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The question is about a fish tank. If one were filled with water and the other was filled with something more dense than water. How would the velocity at a point at the end of a siphon which is placed into the tank at one end.
The answers are as followed:
A) less than the velocity of water because a greater force would be required to accelerate the greater mass
B) equal velocity of water
C) greather than the velocity of water b/c greater pressure is created by higher density fluid
D) Greather than velocity of water b/c greater mass has more potential to convert to kinetic

How is the velocity the same. The answers says the acceleration of the two fluids the same and the velocity. Would anyone explain this to me. This is under ideal conditions.
 

DrSmday

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using Bernoulli's equation velocity of a fluid at an opening is equal to the square root of 2gh where g is the acceleration due to gravity and h is the height of the opening.... from that equation you can see that the velocity does not depend on the density of the fluid...

hope that helps
 

Vanguard23

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using Bernoulli's equation velocity of a fluid at an opening is equal to the square root of 2gh where g is the acceleration due to gravity and h is the height of the opening.... from that equation you can see that the velocity does not depend on the density of the fluid...

hope that helps
Viscocity is factored into flow rate via velocity of the fluid; viscocity and density being pretty directly proportional.
Viscous ******ing force:
F= 4*pi*eta(viscocity)*L*v
Greater viscocity = lower velocity = lower flow rate

I think the answer lies in a cancellation. The pressure from the denser fluid is greater(rho*g*h), however, a denser fluid has a lower velocity. So, greater velocity from the greater pressure, but lower velocity from a higher viscocity.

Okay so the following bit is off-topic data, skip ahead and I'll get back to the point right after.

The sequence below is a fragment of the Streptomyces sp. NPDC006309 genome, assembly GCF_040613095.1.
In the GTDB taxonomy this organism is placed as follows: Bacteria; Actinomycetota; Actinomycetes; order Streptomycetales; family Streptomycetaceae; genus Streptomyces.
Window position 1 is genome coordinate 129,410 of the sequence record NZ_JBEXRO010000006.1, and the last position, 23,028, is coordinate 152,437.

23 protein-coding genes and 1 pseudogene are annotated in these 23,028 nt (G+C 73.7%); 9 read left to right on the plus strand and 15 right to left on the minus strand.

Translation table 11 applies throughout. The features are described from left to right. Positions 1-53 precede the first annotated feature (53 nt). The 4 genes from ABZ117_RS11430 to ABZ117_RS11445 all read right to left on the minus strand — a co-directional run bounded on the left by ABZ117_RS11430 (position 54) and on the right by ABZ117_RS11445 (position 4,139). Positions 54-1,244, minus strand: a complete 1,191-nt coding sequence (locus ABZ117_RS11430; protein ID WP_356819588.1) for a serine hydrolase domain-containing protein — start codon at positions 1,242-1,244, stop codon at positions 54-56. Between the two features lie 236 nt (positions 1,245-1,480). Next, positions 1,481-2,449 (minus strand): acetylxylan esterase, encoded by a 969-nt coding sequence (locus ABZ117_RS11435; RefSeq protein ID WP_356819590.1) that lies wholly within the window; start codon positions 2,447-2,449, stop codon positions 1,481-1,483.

TFS

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flow rate is equal to area x velocity

poiseuille's law tells you that flow rate has no dependence on density, only viscosity, radius of the tube, length, and the pressure difference.

therefore, density has no effect on velocity. since all the other variable in poiseuille's equation stay the same, flow rate will be unchanged, and since area is unchanged as well, velocity will not change.
 

RogueUnicorn

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Viscocity is factored into flow rate via velocity of the fluid; viscocity and density being pretty directly proportional.
Viscous ******ing force:
F= 4*pi*eta(viscocity)*L*v
Greater viscocity = lower velocity = lower flow rate

I think the answer lies in a cancellation. The pressure from the denser fluid is greater(rho*g*h), however, a denser fluid has a lower velocity. So, greater velocity from the greater pressure, but lower velocity from a higher viscocity.
this is untrue
 

kentavr

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In the tank at point of tube opening:
E=P + rgh + rv^2/2, Where P = rgH (H-hight of tank) and v=0 =>
E=rgH+rgh

At the bottom of thetube
E=P+rgh+rmv^2/2 (P=0,h=0) => E=rv^2/2

By bernoulli,
rgh+rgH = rv^2/2

r is gone, since it is on the left and right. the final speed does not depend on density(r).
 
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Were the tanks in the same level of height or different? I think the problem only said that one tank was filled with something more dense than water. If this is true, then you cannot have

"At the bottom of thetube
E=P+rgh+rmv^2/2 (P=0,h=0) => E=rv^2/2"


If
P1+r1gh+1/2(r1)(v1^2) = P2+r2gh+1/2(r2)(v2^2)

and that r1 < r2, then logically, the liquid with r2 should have a lower v. The only way the two v are equal is if P2 is lower than P1. P is the pressure at the surface of the fl., so it's just atm. pressure, thus both P1 and P2 should be the same.

I'm a bit confused by the problem as well, can you type exactly what the problem says? If there was a diagram, can you please upload an image?
 
Last edited:

kentavr

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Were the tanks in the same level of height or different? I think the problem only said that one tank was filled with something more dense than water.
I would assume that both tanks have the same elevation H, otherwise, even the answer for the same liquid will be different.

If this is true, then you cannot have
"At the bottom of thetube
E=P+rgh+rmv^2/2 (P=0,h=0) => E=rv^2/2"
This exactly what I should have if the tube is open to atmosphere (P=1 atm). The atmospheric pressure can be nullify from both side of equation.

If
P1+r1gh+1/2(r1)(v1^2) = P2+r2gh+1/2(r2)(v2^2)
This is wrong.
It is true that:
P1+r1gh+1/2(r1)(v1^2)=const
and
P2+r2gh+1/2(r2)(v2^2)=const
but this constants are different for two different liquids.

I'm a bit confused by the problem as well, can you type exactly what the problem says? If there was a diagram, can you please upload an image?
Let's see if the author will clarify. But I would expect something like this

At point A: E=rgH + rgh
At point B: E=rv^2/2
then divide by r(rho) both sides and it shows that speed at point B is not dependent on density. Strange, not obvious, but seems like so.